Similar to the sugar glucose, its sulphurous analogue sulpho-glucose, is produced by all photosynthetically active organisms. The annual production of sulpho-glucose in nature is estimated at about ten billion tons. Researchers of the Department of Biology of the University of Konstanz, led by the microbiologists Dr. David Schleheck and Prof. Dr. Alasdair Cook, and supported by colleagues from the Department of Chemistry, have now revealed how sulpho-glucose is degraded. The scientists could identify one degradation pathway in the bacterium Escherichia coli, the most widely studied bacterial model organism: the sulpho-glycolytic pathway, encoded by ten genes, whose function had remained unknown thus far. The results have now been published in the online edition of Nature.
Sulpho-glucose is present in all plants, mosses, ferns and algae. The degradation pathway, or metabolic pathway, for sulpho-glucose, the sulpho-glycolysis, is therefore an important component of the material cycles in ecosystems.
As sulpho-glucose is not commercially available, Dr. Thomas Huhn of the neighbouring Department of Chemistry synthesised this special form of sugar in sufficient amounts and purity. The analytical-chemical studies to give proof of intermediates were conducted via modern mass spectrometry by the doctoral student Alexander Schneider and the chemists Prof. Dr. Christoph Mayer, now at the University of Tübingen, and Prof. Dr. Dieter Spiteller. "The excellent collaboration between biologists and chemists was an important aspect of our work. It also highlights the success of the research collaborations established between Biology and Chemistry within the framework of the Graduate Research School Chemical Biology at the University of Konstanz," says David Schleheck.
With their microbiological, molecular and biochemical work, the biologist Karin Denger and the doctoral students Michael Weiss and Ann-Katrin Felux were able to demonstrate that for sulpho-glycolysis, Escherichia coli does not use its already well-known enzymes for "normal" glycolysis. Instead, ten genes, whose function had remained completely unknown thus far, are responsible for the degradation of sulpho-glucose. Hence, the scientists closed another gap in the knowledge of the most widely studied model organism, Escherichia coli. Additionally, they discovered the new enzymes that catalyse sulpho-glycolysis.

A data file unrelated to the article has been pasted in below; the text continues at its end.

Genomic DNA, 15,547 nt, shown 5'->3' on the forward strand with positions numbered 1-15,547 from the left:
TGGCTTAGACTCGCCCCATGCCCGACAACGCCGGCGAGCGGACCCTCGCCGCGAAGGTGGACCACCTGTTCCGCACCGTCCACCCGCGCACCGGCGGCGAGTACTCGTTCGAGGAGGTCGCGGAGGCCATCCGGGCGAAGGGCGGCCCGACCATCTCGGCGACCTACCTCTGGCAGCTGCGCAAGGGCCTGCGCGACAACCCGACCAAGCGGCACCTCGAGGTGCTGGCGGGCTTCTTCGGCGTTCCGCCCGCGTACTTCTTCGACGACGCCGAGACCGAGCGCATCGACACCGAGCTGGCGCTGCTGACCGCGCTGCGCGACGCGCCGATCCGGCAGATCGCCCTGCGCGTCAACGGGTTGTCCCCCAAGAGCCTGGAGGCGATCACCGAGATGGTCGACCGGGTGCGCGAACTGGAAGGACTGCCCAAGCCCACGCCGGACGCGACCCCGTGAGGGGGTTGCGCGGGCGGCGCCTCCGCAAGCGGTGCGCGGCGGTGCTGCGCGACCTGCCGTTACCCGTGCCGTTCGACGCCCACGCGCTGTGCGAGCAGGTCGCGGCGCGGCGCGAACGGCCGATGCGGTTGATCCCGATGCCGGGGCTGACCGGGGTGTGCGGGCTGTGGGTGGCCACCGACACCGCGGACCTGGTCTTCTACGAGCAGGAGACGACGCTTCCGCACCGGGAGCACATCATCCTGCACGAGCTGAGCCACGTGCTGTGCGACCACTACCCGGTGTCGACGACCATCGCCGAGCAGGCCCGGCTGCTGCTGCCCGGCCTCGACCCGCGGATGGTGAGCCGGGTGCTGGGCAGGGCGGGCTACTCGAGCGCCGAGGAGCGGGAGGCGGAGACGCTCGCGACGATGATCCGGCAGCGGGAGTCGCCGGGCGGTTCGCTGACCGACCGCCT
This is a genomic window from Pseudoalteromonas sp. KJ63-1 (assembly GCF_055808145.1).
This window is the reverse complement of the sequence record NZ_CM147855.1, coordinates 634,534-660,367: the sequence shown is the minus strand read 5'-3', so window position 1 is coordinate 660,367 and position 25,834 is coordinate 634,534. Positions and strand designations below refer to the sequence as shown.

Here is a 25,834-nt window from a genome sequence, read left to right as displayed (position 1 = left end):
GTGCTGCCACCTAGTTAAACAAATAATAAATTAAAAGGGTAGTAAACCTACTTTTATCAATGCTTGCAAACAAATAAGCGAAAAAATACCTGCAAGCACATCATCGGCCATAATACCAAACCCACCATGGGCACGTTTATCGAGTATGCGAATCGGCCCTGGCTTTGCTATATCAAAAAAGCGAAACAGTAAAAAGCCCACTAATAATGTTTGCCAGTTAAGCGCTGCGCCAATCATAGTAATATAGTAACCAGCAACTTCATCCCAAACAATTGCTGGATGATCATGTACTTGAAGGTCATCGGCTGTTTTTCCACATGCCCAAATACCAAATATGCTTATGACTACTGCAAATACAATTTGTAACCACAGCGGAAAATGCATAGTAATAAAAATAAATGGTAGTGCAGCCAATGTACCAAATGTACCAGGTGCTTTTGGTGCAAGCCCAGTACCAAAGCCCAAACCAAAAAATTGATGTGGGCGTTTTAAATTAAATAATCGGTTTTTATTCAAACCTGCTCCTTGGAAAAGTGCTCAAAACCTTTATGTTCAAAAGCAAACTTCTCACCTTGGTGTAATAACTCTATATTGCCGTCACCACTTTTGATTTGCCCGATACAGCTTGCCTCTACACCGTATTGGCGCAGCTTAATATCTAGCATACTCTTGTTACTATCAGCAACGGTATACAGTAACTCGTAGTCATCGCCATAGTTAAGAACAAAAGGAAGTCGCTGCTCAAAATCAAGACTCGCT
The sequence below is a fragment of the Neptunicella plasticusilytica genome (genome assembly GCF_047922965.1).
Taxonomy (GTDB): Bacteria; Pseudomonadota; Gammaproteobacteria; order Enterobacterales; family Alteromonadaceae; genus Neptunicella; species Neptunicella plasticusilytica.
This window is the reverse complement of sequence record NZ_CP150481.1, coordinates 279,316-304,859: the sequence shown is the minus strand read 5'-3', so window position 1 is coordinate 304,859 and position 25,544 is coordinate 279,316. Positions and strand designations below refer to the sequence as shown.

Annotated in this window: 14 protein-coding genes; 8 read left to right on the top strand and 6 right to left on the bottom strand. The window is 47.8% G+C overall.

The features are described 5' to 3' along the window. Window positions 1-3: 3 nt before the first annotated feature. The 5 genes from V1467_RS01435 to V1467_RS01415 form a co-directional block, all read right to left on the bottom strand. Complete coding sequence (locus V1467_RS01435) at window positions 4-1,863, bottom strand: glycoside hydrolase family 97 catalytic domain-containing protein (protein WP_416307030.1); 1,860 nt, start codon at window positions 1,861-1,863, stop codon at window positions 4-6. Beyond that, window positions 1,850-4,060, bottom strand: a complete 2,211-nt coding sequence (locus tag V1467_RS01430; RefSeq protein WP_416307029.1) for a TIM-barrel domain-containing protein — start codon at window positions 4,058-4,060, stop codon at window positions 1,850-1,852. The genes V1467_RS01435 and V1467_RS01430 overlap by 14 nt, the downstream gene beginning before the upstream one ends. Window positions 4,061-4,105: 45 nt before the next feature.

It also became apparent that Escherichia coli cannot utilize sulpho-glucose completely, but excretes a sulphurous intermediate, which is degraded by other bacteria in the environment. "Therefore, we were able to demonstrate that sulpho-glucose is completely degraded in nature through the cooperation of several bacteria," explains Karin Denger.
The results of the microbiologists are not only relevant for botany, but also for human biology and zoology, since Escherichia coli is an important and valuable inhabitant of the human and animal intestinal tract, where plant nutrition also provides sulpho-glucose as a so far overlooked source of nutrients for this bacterium. The genes for sulpho-glycolysis are also present in pathogenic bacteria, such as in Salmonellae.
Cite This Page: